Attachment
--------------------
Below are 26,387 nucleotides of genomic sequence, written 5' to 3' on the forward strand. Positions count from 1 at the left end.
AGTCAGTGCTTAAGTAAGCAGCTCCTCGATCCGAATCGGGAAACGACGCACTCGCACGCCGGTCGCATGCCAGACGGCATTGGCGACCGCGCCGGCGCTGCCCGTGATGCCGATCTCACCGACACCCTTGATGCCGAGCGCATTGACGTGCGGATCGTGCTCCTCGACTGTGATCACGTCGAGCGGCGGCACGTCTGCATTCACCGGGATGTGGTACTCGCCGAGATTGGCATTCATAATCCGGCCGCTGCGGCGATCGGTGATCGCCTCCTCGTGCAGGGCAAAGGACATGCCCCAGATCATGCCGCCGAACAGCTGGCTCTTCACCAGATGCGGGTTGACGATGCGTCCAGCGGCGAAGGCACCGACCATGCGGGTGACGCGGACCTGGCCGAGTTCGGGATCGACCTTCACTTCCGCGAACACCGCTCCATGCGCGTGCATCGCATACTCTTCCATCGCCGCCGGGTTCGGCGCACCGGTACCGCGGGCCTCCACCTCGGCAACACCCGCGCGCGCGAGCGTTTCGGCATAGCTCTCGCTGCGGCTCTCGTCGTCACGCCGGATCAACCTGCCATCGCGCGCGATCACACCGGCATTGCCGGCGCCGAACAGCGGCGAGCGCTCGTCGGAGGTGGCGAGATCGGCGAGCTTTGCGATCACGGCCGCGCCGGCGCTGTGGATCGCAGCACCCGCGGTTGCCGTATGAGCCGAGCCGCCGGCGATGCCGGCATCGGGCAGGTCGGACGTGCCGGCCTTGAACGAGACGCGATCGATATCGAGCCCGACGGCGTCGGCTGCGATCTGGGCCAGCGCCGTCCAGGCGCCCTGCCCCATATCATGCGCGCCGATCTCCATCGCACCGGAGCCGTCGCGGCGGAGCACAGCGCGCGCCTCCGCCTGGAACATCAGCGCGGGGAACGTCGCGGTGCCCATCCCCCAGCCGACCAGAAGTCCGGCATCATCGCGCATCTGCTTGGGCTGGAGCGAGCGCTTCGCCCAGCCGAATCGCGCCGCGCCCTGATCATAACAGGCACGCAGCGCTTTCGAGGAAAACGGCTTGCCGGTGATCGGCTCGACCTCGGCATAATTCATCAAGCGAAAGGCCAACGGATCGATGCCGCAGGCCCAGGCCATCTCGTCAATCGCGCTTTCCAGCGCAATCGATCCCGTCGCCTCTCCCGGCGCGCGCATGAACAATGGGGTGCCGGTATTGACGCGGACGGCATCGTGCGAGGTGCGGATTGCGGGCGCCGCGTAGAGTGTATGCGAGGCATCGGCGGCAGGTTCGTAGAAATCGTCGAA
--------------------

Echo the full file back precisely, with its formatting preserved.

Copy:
Below are 26,387 nucleotides of genomic sequence, written 5' to 3' on the forward strand. Positions count from 1 at the left end.
AGTCAGTGCTTAAGTAAGCAGCTCCTCGATCCGAATCGGGAAACGACGCACTCGCACGCCGGTCGCATGCCAGACGGCATTGGCGACCGCGCCGGCGCTGCCCGTGATGCCGATCTCACCGACACCCTTGATGCCGAGCGCATTGACGTGCGGATCGTGCTCCTCGACTGTGATCACGTCGAGCGGCGGCACGTCTGCATTCACCGGGATGTGGTACTCGCCGAGATTGGCATTCATAATCCGGCCGCTGCGGCGATCGGTGATCGCCTCCTCGTGCAGGGCAAAGGACATGCCCCAGATCATGCCGCCGAACAGCTGGCTCTTCACCAGATGCGGGTTGACGATGCGTCCAGCGGCGAAGGCACCGACCATGCGGGTGACGCGGACCTGGCCGAGTTCGGGATCGACCTTCACTTCCGCGAACACCGCTCCATGCGCGTGCATCGCATACTCTTCCATCGCCGCCGGGTTCGGCGCACCGGTACCGCGGGCCTCCACCTCGGCAACACCCGCGCGCGCGAGCGTTTCGGCATAGCTCTCGCTGCGGCTCTCGTCGTCACGCCGGATCAACCTGCCATCGCGCGCGATCACACCGGCATTGCCGGCGCCGAACAGCGGCGAGCGCTCGTCGGAGGTGGCGAGATCGGCGAGCTTTGCGATCACGGCCGCGCCGGCGCTGTGGATCGCAGCACCCGCGGTTGCCGTATGAGCCGAGCCGCCGGCGATGCCGGCATCGGGCAGGTCGGACGTGCCGGCCTTGAACGAGACGCGATCGATATCGAGCCCGACGGCGTCGGCTGCGATCTGGGCCAGCGCCGTCCAGGCGCCCTGCCCCATATCATGCGCGCCGATCTCCATCGCACCGGAGCCGTCGCGGCGGAGCACAGCGCGCGCCTCCGCCTGGAACATCAGCGCGGGGAACGTCGCGGTGCCCATCCCCCAGCCGACCAGAAGTCCGGCATCATCGCGCATCTGCTTGGGCTGGAGCGAGCGCTTCGCCCAGCCGAATCGCGCCGCGCCCTGATCATAACAGGCACGCAGCGCTTTCGAGGAAAACGGCTTGCCGGTGATCGGCTCGACCTCGGCATAATTCATCAAGCGAAAGGCCAACGGATCGATGCCGCAGGCCCAGGCCATCTCGTCAATCGCGCTTTCCAGCGCAATCGATCCCGTCGCCTCTCCCGGCGCGCGCATGAACAATGGGGTGCCGGTATTGACGCGGACGGCATCGTGCGAGGTGCGGATTGCGGGCGCCGCGTAGAGTGTATGCGAGGCATCGGCGGCAGGTTCGTAGAAATCGTCGAA